Growth requirements of Terrestrial Orchids

Culture Other Genera

by Anu Dharmani

Originally published in BellaOnline

Posted by Sys Admin over 4 years ago.

Article Blog   Article Index

Mostly erect plants, the terrestrial orchids are hardier plants than the epiphytic orchids and should be tried first by the beginners. Though, terrestrial are less popular than the epiphytic orchids, they have equally beautiful flowers. Terrestrials can be found growing in abundance in tropics as well as temperate regions, unlike the epiphytes which prefer the tropics more. These are even found growing above the Arctic Circle according to the Wikipedia. 

Terrestrials can be classified into two broad groups according to their growth habits: lithophytes or soil growing autotrophs and the saprophytes. Lithophytic orchids grow on rocky terrain; these orchids are also seen growing without any problem in the soil. These are sometimes seen growing as epiphytes also. The saprophytic orchids are much less popular as houseplants than any other orchid type. These can't produce their own food, as in nature saprophytes depend upon dead and decaying organic matter such as fallen dead leaves. Saprophytes are so called hidden plants, as they do not possess leafy shoots, but send out shoots which just bear the flowers in the growing season.

If the orchid that you have obtained is a terrestrial, then it most probably belongs to the earlier group. These orchids however, do not have adaptations like that off epiphytes. Water is easily or rather abundantly available on the forest floor (especially in the tropics), so are the nutrients. What is deficient is the sunlight. The canopy of the trees prevents much of the sunrays from reaching the ground. The air movement too is not much at the level of the terrestrial plants. So while growing terrestrial orchid keep this in mind. 

I will list the requirements of terrestrial orchids here. These require more water as compared to the epiphytes, but it's important to have a good drainage. Stagnant water near the roots might lead to rotting or even fungal growth. So the watering frequency should be higher, but no stagnation. Humidity should also be maintained a higher levels especially if the plant is from the tropics. In summers, I water my terrestrials once in the evening and in winters once in a week (that is, when summer temperatures are around 30 - 40°C and humidity around 80% and winter temperatures around 10 - 20°C and humidity around 30%).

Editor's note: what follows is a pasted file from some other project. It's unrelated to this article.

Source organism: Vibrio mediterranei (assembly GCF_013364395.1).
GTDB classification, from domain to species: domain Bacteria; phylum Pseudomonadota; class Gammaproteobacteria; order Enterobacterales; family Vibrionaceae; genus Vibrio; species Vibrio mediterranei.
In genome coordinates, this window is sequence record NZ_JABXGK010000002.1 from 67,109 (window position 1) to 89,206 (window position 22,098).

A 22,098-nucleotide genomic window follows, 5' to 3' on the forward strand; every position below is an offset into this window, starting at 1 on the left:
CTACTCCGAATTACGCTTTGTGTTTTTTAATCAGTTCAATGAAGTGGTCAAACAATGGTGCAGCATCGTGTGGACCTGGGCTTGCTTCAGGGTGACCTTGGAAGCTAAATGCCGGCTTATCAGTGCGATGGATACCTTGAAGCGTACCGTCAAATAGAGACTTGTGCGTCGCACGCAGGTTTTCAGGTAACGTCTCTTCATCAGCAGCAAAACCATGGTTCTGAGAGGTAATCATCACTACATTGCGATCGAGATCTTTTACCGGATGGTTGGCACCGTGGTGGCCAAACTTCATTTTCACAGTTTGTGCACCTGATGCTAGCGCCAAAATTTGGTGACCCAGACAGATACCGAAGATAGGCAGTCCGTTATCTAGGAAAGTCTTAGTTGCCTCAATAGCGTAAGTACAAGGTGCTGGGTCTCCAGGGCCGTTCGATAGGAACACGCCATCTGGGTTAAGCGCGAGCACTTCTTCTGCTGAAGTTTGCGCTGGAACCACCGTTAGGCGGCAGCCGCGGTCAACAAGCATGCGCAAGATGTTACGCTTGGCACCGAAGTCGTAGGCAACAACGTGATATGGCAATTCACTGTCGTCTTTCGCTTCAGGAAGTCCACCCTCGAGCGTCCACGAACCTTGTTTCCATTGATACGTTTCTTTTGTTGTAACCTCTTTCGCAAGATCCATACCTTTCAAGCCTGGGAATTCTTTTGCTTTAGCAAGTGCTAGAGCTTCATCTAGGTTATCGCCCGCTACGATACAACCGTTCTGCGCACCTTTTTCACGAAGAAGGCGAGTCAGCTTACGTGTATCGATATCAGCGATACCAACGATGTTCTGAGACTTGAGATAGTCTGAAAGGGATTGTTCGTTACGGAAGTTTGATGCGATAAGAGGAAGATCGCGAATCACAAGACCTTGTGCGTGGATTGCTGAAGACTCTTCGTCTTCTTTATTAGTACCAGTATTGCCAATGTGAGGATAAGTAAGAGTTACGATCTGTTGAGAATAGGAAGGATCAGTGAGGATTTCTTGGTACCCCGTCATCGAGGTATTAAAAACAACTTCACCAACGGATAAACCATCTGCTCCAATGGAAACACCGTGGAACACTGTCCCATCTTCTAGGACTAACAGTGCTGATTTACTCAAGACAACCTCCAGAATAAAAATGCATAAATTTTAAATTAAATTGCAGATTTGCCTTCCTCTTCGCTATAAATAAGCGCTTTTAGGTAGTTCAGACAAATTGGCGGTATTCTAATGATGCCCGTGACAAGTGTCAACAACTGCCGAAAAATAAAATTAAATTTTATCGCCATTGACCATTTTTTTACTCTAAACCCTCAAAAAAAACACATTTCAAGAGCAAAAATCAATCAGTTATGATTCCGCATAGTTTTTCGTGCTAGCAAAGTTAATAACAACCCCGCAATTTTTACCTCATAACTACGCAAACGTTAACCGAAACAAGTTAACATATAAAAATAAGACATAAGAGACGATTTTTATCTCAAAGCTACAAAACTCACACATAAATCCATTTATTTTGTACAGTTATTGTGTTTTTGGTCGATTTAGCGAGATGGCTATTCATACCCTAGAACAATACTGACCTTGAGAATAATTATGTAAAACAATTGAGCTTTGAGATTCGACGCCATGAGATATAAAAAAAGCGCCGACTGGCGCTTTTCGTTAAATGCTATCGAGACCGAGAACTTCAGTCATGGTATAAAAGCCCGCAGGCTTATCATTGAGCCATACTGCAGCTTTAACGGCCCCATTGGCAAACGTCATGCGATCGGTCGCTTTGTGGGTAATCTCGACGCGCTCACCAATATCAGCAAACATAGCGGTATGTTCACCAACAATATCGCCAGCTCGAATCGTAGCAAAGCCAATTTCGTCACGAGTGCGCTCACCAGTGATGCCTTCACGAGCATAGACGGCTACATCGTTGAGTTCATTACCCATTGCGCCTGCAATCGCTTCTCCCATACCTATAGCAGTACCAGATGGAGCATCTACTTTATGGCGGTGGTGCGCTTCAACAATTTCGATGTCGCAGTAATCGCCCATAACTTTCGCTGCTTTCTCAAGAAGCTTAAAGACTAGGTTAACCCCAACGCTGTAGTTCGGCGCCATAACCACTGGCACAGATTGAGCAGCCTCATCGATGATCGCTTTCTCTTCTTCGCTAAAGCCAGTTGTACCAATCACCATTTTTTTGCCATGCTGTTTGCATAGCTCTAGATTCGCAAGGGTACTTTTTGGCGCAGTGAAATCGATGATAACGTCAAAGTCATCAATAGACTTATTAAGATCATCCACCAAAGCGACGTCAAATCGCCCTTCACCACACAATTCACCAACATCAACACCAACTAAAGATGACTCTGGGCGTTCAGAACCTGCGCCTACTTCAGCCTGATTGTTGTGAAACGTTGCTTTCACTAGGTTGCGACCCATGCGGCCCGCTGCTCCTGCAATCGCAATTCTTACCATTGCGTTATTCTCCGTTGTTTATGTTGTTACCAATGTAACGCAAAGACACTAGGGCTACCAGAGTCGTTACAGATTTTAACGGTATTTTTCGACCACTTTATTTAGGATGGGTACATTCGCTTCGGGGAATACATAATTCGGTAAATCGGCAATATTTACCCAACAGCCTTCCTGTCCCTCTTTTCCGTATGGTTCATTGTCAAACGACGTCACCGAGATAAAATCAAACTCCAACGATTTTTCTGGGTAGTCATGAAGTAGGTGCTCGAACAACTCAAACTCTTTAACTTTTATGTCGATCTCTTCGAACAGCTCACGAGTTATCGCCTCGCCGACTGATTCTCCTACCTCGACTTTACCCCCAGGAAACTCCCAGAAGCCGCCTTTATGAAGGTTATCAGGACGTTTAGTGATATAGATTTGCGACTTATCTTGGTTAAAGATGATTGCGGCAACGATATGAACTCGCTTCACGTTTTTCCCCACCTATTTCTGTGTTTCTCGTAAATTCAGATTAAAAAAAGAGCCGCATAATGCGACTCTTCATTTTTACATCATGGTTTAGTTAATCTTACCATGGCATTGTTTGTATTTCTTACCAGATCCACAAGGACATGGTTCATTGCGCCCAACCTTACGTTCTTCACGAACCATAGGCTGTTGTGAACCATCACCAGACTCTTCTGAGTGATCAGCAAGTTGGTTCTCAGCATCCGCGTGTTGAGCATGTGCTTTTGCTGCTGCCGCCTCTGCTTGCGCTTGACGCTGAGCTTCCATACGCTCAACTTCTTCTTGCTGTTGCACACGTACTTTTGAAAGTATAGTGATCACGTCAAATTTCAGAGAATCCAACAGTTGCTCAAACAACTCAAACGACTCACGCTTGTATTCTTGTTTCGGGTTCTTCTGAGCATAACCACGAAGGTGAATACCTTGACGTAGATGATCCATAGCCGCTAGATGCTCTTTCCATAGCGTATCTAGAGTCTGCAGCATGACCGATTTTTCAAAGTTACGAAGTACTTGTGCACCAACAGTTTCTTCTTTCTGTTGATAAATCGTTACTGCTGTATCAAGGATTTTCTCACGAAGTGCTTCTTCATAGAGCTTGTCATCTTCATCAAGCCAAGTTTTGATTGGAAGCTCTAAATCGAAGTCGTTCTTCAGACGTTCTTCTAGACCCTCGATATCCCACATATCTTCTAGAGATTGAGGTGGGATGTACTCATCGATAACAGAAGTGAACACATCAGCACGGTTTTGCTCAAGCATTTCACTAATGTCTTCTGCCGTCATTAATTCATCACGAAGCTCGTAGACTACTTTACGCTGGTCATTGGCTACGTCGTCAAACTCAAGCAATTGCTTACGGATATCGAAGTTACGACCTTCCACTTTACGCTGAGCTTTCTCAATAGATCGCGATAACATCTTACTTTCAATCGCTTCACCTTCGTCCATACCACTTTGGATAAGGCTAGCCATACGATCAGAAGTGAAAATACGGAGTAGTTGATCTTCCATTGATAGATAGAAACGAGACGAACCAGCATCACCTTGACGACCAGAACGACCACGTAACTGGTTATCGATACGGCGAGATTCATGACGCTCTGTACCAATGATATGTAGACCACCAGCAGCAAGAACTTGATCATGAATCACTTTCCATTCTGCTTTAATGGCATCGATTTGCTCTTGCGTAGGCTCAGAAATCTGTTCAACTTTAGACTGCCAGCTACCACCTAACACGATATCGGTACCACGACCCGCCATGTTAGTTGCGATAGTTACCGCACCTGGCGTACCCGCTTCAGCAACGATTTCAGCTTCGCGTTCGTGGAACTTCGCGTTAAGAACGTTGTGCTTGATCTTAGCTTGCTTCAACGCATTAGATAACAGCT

Growth medium for terrestrials can be anything from soil, pebbles of different sizes, activated charcoal, bark pieces. The growth medium should hold the plant as well as be able to maintain sufficient moisture levels, so that the roots don't dry off. 

Light requirements of terrestrial orchids are easily fulfilled by early morning sun. Too strong or harsh sunlight can burn their leaves. There are some orchids though, which grow in open meadows or in areas where tree canopy is missing, such species can tolerate bright sun. Even if you have a sun loving orchid, avoid evening sun. I would rather keep the evening sun away from all my orchids! 

Terrestrials are mainly propagated through backbulbs/rhizomes. You can leave these in the orchid pot itself but cover it with the soil, which should not be allowed to dry out completely. 

I don't fertilize my terrestrial frequently, when I do it is with a very weak solution or may be by dropping 2-3 grains of urea around the root region.

Saprophytic orchids are rarely grown. They have a rhizome like structure lying underground, leaves are absent as these do not produce their own food. They are adapted to digest decaying organic matter.

Share on Social Media:  
Log in to Add a Comment

New Topics

  1. Rae Walker asked question Name help in category General Discussion
  2. John Small asked question Schomburgkia, species or hybrid in category General Discussion
  3. Robert H. Findlay asked question Help with ID of this Eria sp. in category General Discussion
  4. Osura Mindula Gunasena asked question Help to Identify the Id of this Vanda in category General Discussion
  5. Maricarmen Ferreira asked question Care for Myl Quest Fanguito in category General Discussion

New Comments

  1. Robert H. Findlay commented on topic "Help with ID of this Eria sp." by Robert H. Findlay
  2. Carol Holdren commented on topic "Name help" by Rae Walker
  3. Carol Holdren commented on member plant Dtps. Younghome Little Spirit by Heather A
  4. Sara D commented on member plant Den. Green Mist by Sara D
  5. Sara D commented on member plant Phal. bellina var. Coerulea by Sara D
  6. Sara D commented on member plant Pot. Marie Yellow Bird var. Love Love by Sara D
  7. John Small commented on topic "Lady Bug or dangerous bug" by John Small
  8. Carol Holdren commented on topic "Help to Identify the Id of this Vanda" by Osura Mindula Gunasena
  9. Carol Holdren commented on topic "Care for Myl Quest Fanguito " by Maricarmen Ferreira
  10. Roberto Lizama commented on topic "Help to idenficate this orchid" by Roberto Lizama
  11. Mark Ashworth commented on topic "Orchid species search" by Mark Ashworth
  12. Debbie Chase commented on topic "Head on Shot to be Identified" by Debbie Chase
  13. Carol Holdren commented on member plant Phal. Liu's Cute Angel by Mo Chen
  14. Mo Chen commented on member plant Holc. flavescens by Mo Chen
  15. Carol Holdren commented on topic "Identify Orchid" by Debbie Chase
  16. Nilda Vega commented on member plant Bct. Roman Holiday 'Hamlyn' by Terence Kew
  17. Clint Dalrymple commented on member plant Pnr. graminifolia by Clint Dalrymple
  18. Carol Holdren commented on member plant Rth. Beau's Golden Touch 'Touch of Class' by Robert Rand
  19. Robert H. Findlay commented on member plant B. nodosa 'Remar x Mas Mejor' by John Small
  20. Carol Holdren commented on member plant Phal. buyssoniana by Robert Oceans